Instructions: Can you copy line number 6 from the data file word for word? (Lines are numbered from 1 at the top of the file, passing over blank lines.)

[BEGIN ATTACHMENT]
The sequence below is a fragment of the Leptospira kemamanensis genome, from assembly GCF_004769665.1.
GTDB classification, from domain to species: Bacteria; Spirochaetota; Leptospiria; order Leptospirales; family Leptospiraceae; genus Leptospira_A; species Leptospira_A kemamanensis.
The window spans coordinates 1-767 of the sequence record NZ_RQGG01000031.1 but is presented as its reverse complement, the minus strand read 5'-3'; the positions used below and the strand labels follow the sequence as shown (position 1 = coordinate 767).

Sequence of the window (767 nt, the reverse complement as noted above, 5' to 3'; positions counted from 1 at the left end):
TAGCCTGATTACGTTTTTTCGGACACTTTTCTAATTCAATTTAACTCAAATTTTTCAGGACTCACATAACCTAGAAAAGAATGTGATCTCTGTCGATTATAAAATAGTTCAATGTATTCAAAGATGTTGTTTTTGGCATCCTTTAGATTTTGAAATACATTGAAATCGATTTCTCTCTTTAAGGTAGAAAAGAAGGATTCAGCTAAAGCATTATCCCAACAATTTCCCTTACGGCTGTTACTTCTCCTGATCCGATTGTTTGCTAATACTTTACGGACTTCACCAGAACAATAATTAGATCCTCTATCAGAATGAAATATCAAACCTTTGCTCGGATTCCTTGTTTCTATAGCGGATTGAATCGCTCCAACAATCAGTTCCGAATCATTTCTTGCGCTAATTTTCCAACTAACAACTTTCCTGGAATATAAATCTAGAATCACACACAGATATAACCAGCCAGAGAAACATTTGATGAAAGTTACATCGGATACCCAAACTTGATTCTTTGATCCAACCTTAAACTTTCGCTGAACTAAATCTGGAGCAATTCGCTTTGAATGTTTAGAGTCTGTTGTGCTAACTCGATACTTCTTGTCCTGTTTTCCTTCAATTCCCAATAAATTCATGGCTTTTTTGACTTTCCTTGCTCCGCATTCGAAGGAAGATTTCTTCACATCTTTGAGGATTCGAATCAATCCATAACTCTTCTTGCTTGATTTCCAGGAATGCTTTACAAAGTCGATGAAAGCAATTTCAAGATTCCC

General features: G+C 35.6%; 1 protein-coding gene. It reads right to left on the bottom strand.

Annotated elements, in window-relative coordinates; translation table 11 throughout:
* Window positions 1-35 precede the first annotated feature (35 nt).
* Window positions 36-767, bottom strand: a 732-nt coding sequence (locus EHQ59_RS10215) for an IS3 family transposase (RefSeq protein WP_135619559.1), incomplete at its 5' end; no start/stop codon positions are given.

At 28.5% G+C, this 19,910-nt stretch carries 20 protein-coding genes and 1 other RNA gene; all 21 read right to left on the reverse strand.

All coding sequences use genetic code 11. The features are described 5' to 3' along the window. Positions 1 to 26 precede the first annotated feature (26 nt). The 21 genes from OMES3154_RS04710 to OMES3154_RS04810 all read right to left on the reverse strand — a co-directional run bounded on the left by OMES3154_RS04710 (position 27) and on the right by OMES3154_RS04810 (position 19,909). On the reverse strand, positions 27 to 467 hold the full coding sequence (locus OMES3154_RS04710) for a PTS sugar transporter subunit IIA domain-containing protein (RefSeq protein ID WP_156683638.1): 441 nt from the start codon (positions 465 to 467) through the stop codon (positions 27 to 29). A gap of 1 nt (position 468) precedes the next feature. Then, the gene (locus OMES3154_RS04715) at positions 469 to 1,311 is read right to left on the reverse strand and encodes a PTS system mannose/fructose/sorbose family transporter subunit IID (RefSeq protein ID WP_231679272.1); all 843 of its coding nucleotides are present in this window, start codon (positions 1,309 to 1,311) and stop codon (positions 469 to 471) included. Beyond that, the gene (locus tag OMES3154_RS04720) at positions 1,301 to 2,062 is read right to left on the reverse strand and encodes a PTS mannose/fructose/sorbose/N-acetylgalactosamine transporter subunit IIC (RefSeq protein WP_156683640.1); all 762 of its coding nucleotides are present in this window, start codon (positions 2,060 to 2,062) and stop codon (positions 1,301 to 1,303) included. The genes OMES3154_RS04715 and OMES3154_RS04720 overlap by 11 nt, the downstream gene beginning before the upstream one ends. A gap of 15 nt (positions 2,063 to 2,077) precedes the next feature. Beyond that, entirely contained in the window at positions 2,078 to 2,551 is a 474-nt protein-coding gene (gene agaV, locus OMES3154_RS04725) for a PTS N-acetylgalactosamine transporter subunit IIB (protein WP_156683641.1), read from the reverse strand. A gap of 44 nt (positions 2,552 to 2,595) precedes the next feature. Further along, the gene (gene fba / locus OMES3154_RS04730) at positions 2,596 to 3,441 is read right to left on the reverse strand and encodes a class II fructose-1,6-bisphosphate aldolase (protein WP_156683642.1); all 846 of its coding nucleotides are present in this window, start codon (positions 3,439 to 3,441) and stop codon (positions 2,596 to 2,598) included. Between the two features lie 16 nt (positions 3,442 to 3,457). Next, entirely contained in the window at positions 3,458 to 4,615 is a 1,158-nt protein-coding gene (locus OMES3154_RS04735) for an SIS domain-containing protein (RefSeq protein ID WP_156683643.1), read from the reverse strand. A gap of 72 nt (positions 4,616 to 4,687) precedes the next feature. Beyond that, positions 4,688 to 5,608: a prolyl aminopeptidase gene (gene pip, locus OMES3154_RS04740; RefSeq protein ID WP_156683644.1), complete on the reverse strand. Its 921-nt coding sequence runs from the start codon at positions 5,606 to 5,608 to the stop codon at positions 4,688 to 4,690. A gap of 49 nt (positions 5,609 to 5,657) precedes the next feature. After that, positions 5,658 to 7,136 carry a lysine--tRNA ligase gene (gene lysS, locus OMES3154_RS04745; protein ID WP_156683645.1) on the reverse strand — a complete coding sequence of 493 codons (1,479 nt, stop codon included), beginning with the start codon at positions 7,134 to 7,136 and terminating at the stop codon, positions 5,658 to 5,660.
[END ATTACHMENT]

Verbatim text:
General features: G+C 35.6%; 1 protein-coding gene. It reads right to left on the bottom strand.